I would say that Noel Llopis's blog is probably the best instruction for a combination of object-oriented programming and data-oriented design. He is one of the originators of the DOD term, is a strong C++ programmer, and has written a good deal about his style and how he takes advantage of C++'s OO features.
I guess if I were to call out the key elements of combining them, according to Noel:
- Use POD and non-member, non-friend functions as much as possible. Non-member, non-friend functions improve encapsulation and are a key part of data-orientation because they keep the data, data.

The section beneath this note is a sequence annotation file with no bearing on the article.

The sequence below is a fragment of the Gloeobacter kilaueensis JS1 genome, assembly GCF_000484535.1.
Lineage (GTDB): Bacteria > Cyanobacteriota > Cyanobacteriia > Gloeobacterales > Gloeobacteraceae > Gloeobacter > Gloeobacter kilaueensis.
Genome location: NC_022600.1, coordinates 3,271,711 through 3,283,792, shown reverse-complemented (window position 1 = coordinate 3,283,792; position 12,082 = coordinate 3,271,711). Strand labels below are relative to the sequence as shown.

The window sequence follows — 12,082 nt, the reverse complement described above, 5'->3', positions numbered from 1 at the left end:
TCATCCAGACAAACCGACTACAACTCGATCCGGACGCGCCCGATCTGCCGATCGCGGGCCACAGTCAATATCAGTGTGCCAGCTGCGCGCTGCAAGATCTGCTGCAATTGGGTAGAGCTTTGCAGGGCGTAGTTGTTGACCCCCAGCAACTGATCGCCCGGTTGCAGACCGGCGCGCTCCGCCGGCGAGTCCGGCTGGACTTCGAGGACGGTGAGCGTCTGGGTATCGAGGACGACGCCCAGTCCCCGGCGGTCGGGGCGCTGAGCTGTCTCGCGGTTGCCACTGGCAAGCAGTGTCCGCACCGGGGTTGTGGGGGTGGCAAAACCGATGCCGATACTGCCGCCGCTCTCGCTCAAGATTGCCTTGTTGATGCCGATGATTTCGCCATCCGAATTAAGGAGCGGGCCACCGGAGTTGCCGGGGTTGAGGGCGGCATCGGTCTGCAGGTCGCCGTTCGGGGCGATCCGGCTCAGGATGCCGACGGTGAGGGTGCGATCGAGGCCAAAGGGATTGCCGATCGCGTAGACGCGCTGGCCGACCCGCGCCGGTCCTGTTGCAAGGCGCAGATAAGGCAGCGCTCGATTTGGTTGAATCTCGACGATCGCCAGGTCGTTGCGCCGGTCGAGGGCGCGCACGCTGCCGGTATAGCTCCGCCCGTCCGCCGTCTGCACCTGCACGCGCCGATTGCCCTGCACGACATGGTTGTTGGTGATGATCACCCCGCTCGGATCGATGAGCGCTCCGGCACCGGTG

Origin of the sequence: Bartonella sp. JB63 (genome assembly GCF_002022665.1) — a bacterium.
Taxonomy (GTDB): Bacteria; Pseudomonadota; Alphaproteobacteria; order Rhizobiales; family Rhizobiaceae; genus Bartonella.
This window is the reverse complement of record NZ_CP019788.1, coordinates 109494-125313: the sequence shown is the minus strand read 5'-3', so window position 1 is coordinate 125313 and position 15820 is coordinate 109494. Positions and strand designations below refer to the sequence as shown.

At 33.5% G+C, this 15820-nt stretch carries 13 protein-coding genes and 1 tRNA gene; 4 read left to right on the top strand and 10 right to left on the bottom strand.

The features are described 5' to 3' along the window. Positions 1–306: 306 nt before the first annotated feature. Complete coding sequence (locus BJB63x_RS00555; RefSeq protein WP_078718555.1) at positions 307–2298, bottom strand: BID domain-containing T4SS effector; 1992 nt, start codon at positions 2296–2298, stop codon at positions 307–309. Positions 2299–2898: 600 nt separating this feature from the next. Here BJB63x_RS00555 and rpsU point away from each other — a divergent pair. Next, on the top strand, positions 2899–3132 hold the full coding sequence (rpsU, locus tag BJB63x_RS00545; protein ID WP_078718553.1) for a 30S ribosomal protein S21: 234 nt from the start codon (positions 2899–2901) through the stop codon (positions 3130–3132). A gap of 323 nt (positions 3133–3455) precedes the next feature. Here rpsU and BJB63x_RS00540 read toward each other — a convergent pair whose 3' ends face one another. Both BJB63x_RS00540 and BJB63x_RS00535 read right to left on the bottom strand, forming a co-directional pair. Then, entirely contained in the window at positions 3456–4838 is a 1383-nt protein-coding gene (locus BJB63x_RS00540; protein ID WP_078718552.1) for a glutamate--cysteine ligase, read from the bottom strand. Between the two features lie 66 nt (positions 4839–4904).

- Avoid storing "temporary" state on your objects. Temporary state clogs up your data. If you need to cache something (e.g. for performance) then that belongs in a new class, with non-member non-friend functions linking the two types, not a is-a nor a has-a relationship.
- Avoid objects that can be in state A or state B. Prefer switching between two objects, one of which is A, and one of which is B.
- Avoid polymorphism, avoid virtual functions, avoid templates, avoid anything that makes your data have the syntactic appearance of sameness rather than actual sameness.
The other big name in DOD propaganda right now is Mike Acton of Insomniac, but reading what he's written I'd say he's not really pro-OO (or anti-OO, as long as it's still data-oriented).